Few lawyers would accuse the Immigration and Nationality Act of being well drafted. The current law was enacted in 1952, but includes bits and pieces dating back to the founding era, along with major new features that are not always well integrated into the whole. In addition to evoking memories of a time when congressional relief for unauthorized migrants was more possible, United States v. Sineneng-Smith offers a master class in interpreting a creaky, complex statutory structure.

Put simply, the issue is this. 8 U.S.C. § 1324(a)(1)(A)(iv) imposes criminal penalties on any person who “encourages or induces an alien to come to, enter, or reside in the United States, knowing or in reckless disregard of the fact that such coming to, entry, or residence in is or will be in violation of law.” Is this, as the government argues with the support of a single amicus brief, a narrow provision prohibiting criminal solicitation and aiding and abetting? Or is it, as the U.S. Court of Appeals for the Ninth Circuit found and a range of amici argue, a constitutionally overbroad statute criminalizing a wide range of protected expression, including political speech, attorney representation, charitable and religious counseling, support and outreach, and grandmothers urging their foreign-born grandchildren not to leave them?

The case involves Evelyn Sineneng-Smith, who is apparently a law school graduate but not a licensed attorney. She operated an immigration consulting firm with multiple offices in California, New York and Las Vegas between 1990 and 2008. One service offered was helping noncitizens who did not have legal status but were potentially eligible for it “adjust” their status under Section 245(i) of the INA while physically present in the United States. Adjustment (from, say, undocumented to lawful permanent resident, known as a green-card holder) allowed noncitizens to avoid applying for a visa at a U.S. consulate overseas, which poses a serious problem in some cases because the INA prohibits issuing visas to otherwise eligible applicants who were unlawfully present in the United States for specified periods of time.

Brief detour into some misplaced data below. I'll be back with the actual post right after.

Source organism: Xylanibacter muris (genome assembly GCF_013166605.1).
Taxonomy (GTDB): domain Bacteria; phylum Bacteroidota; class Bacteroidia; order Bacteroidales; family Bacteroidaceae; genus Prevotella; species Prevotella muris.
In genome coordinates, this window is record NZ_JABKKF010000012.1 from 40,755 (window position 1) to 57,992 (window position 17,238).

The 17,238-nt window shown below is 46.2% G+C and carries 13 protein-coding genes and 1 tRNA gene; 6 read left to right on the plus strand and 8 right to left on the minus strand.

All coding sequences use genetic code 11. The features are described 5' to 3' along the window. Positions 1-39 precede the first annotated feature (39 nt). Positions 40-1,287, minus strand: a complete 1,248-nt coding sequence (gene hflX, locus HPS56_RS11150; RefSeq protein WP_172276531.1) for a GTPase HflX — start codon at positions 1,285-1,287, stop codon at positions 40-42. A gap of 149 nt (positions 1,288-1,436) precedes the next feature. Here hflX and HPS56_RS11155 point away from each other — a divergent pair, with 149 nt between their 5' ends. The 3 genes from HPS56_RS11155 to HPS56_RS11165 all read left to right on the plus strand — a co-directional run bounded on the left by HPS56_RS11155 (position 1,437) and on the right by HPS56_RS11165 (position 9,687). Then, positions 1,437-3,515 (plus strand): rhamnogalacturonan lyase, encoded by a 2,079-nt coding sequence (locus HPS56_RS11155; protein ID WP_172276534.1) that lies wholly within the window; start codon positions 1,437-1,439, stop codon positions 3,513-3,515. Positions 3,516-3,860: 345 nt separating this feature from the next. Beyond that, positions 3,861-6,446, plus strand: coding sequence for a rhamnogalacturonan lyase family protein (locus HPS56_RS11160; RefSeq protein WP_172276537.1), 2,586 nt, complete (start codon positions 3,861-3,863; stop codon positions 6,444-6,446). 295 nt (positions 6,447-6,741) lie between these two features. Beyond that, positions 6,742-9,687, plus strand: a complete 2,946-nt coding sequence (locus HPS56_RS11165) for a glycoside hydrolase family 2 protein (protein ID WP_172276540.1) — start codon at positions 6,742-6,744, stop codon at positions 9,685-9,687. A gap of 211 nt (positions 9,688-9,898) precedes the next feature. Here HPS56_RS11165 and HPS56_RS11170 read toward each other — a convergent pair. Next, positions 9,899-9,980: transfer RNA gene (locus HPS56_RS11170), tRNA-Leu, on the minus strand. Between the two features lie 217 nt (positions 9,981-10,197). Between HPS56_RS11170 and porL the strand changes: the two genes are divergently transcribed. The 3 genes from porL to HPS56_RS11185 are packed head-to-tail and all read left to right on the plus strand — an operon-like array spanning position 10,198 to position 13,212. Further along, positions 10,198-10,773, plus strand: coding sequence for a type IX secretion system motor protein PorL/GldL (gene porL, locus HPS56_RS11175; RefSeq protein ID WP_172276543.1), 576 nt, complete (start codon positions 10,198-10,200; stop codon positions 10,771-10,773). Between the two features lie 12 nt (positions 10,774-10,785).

However, Section 245(i) only applied to people who, in addition to being immediately entitled to a visa, (1) were in the United States as of December 21, 2000, and (2) had a Labor Certification Application filed on their behalf with the Department of Labor by an employer on or before April 30, 2001. People who came after December 21, 2000, or whose certification application was filed after April 30, 2001, could not use Section 245(i). Even though Sineneng-Smith was aware that the program had expired, she continued offering her services.

Sineneng-Smith was convicted of mail fraud for seeking out and accepting fees from clients, unauthorized migrants who were told that the path to a green card began with the filing of a Labor Certification Application, but who had no chance of adjusting their status under the defunct Section 245(i). The government alleged that Sineneng-Smith sought labor certification for nearly 2,000 clients after 2000, but none received a green card. The 9th Circuit found the evidence sufficient and affirmed the mail-fraud convictions in an unpublished opinion.

The government, though, won a conviction on an additional offense, namely, encouraging or inducing unauthorized migrants to remain in the United States, in violation of 8 U.S.C. § 1324(a)(1)(A)(iv). Some of Sineneng-Smith’s clients testified that they would not have remained in the United States except for the assurance that the labor-certification process could lead to legal status. In the 9th Circuit, after the briefs of the parties were filed, the court requested additional briefing on the constitutionality of Section 1324(a)(1)(A)(iv). Judges A. Wallace Tashima, Marsha Berzon and Andrew Hurwitz held that the statute was unconstitutionally overbroad in violation of the First Amendment because it criminalized a substantial amount of protected speech compared to its legitimate scope. The United States successfully petitioned for certiorari.

In the Supreme Court, the solicitor general contends, essentially, that the statute should be narrowly construed. Read that way, the government asserts, Section 1324(a)(1)(A)(iv) is nothing more than a specific example of traditional criminal prohibitions on soliciting, facilitating, and aiding and abetting crime. This seems to be a substantial change of position from what the government argued below; as the government acknowledges, its current view was not reflected in the jury instructions.